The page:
In Reynolds v CLFIS (UK) Limited, the EAT decided that in discrimination cases, the mental processes of all employees who have significantly influenced the alleged discriminatory decision are relevant, not just the motives of the actual decision-maker.
What does this mean?
Reynolds recognises that organisations may allow only a senior manager to dismiss employees, and if that senior staff member does not know the particular employee personally, he may base his decision on formal or informal reports on the employee's conduct or performance. If the dismissed employee can show that the authors of those reports were acting for discriminatory reasons and the reports had a significant influence on the decision to dismiss, the dismissed employee will be able to show that he was directly discriminated against.
While the decision in Reynolds relates to the dismissal of an employee, the principle will apply to all types of employment decisions that are capable of being discriminatory. For example, it may be applicable to decisions with regard to hiring of new employees, promotions and the selection for redundancy of existing employees.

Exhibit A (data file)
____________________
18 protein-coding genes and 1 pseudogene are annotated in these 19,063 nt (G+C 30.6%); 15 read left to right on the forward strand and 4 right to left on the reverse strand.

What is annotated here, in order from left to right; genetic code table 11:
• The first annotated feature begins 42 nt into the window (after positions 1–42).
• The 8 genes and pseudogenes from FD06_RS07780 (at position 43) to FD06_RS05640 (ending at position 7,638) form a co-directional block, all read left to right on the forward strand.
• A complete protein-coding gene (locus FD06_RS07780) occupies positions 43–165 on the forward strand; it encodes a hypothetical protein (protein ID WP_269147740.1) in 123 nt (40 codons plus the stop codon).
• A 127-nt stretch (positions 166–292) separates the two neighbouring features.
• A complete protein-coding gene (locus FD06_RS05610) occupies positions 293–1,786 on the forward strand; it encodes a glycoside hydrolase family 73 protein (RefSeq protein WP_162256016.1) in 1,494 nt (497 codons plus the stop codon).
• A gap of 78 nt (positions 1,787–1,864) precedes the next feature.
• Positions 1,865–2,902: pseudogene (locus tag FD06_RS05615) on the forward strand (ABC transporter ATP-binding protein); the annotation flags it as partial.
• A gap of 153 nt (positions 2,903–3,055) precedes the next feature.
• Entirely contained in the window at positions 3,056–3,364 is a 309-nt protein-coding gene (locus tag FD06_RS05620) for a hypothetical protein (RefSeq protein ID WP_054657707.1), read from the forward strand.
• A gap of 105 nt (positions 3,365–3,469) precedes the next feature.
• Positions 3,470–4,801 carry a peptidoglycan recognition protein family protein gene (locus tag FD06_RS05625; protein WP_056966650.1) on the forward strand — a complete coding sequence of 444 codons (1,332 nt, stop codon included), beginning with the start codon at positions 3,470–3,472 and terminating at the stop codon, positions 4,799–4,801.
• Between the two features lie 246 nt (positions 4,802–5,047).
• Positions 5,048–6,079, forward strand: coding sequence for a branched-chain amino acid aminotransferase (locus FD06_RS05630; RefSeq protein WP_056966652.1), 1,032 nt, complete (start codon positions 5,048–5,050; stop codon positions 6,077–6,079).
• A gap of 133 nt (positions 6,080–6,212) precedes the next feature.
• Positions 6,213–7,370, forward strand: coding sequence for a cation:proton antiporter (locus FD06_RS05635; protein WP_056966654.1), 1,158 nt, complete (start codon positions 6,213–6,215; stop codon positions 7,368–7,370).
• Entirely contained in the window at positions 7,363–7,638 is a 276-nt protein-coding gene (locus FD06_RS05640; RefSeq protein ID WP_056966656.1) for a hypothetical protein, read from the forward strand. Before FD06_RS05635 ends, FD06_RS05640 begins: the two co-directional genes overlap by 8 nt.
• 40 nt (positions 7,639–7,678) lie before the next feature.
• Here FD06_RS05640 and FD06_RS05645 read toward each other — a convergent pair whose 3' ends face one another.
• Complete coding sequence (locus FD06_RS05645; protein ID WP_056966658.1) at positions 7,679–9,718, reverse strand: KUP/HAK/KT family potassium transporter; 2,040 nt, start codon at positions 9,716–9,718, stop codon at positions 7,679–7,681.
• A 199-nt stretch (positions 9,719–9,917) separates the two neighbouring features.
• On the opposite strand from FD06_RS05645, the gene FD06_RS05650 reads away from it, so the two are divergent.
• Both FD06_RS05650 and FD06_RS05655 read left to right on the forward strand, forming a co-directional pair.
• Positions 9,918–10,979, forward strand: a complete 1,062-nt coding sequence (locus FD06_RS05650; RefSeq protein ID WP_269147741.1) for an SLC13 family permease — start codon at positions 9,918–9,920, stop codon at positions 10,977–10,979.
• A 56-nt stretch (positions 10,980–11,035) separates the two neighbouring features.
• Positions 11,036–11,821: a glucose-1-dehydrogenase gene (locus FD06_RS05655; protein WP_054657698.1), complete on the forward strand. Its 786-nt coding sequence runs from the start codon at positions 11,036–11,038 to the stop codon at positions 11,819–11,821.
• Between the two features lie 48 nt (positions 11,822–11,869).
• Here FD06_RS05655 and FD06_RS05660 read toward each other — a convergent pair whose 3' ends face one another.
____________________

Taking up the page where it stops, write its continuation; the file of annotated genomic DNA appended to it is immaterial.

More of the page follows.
What should we do?
At a time when a recent survey reports that nearly a third of people in Britain admit to being racially prejudiced, the preparedness of employers to defend discrimination claims is particularly important. In many discrimination cases, causation is the key battleground, i.e. the employer will defend the claim on the basis that the employee's particular protected characteristic had no bearing on the action taken. This decision opens up the number of witnesses who could now become embroiled in proceedings, making it all the more important that employers are able to point to solid, written evidence supporting or explaining the decision taken, for example in the form of performance appraisals, redundancy criteria or candidate selection criteria.